Closing Credits: Richard Todd
Richard Todd, the British actor who began on stage and Broadway, perhaps best known for his role in The Dam Busters, has died aged 90.
He also starred in The Longest Day, one of the few actors who actually took part in the Normandy invasion on D-Day and were tasked with capturing towns and villages.
His face and voice are a legend in British cinema, and for good reason too. He often played the stiff upper lipped, gung-ho soldier and that was a theme in his acting too.
He was insistant that he carried out his own stunts, and the BBC remind us that two of his most famous self-performed stunts were racing along a mountainside road in Chase a Crooked Shadow and leaping almost twenty feet for Rob Roy, The Highland Rogue.
Richard Todd was born in Dublin and educated in England. He first appeared on stage professionally at an open air theatre in Regent's Park in 1936, and the BBC tell us that he went on to be a founding member of the Dundee repertory company.
It was in 1948 that his film career began in For Them That Trespass, but he found fame through his stage performance in The Hasty Heart which took him onto Broadway, and back to England for the film version, and it's this latter performance that earned him a Best Actor Oscar nomination in 1949.
He was voted one of the top ten British box office stars in the Motion Picture Herald-Fame poll in 1952 apparently. I don't know how important that was at the time, but he was a widely known and respected actor of the period.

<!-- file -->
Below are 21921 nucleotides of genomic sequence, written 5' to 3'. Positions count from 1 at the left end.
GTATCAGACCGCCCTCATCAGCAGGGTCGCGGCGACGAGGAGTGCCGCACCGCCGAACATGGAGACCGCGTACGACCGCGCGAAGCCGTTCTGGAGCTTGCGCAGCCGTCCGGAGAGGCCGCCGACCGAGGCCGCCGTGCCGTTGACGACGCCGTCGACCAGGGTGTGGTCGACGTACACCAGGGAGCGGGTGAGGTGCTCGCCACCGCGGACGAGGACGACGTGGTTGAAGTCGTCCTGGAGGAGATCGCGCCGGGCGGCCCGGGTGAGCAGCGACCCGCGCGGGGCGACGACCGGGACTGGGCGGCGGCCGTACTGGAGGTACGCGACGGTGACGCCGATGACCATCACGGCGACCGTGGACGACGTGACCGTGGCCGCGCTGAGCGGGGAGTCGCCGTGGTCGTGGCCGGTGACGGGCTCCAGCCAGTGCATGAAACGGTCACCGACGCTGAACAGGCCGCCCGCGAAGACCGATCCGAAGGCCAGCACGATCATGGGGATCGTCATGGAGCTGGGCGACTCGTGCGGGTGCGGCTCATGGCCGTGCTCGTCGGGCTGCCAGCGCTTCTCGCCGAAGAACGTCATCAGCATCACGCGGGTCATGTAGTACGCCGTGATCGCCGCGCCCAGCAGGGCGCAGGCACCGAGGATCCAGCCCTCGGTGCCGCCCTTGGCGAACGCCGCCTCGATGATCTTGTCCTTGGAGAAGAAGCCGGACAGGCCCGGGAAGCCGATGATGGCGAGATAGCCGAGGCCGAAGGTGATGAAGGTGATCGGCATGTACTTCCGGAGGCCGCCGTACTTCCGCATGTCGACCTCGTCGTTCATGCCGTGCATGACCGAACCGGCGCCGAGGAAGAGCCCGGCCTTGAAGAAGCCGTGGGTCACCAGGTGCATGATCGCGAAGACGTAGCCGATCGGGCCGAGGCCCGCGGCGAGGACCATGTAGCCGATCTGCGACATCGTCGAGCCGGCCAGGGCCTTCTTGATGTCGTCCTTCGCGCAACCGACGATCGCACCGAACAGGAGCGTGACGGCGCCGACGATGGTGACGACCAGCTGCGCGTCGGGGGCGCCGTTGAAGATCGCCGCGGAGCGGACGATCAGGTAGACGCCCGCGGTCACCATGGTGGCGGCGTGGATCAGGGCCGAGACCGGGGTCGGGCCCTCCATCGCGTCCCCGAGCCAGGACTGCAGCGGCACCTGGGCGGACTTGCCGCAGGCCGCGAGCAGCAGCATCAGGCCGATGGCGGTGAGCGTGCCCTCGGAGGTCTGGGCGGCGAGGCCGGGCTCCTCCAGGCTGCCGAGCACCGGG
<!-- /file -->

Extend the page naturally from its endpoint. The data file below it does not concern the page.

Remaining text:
What I didn't know about him was that he was, again according to the article, Ian Fleming's first choice to play Bond before the role went to Sean Connery. Now I think Todd would have made an impressive James Bond, but could we have missed Connery?
However his two most well known roles are perhaps the part he played in the film The Longest Day in 1962 as Major John Howard leading the attack on Pegasus Bridge, the beginning of the airborne operation. He declined to play himself for his actual role in events.
It was his previous role, in 1954, that he was best known though, playing Wing Commander Guy Gibson in The Dam Busters, a superb film which Peter Jackson is involved in remaking.
After the sixties his film roles continued and he also turned back to stage and the odd television appearance, and in 1993 he was appointed an Officer of the Order of the British Empire, an OBE no less.
Our thoughts are with his family and friends.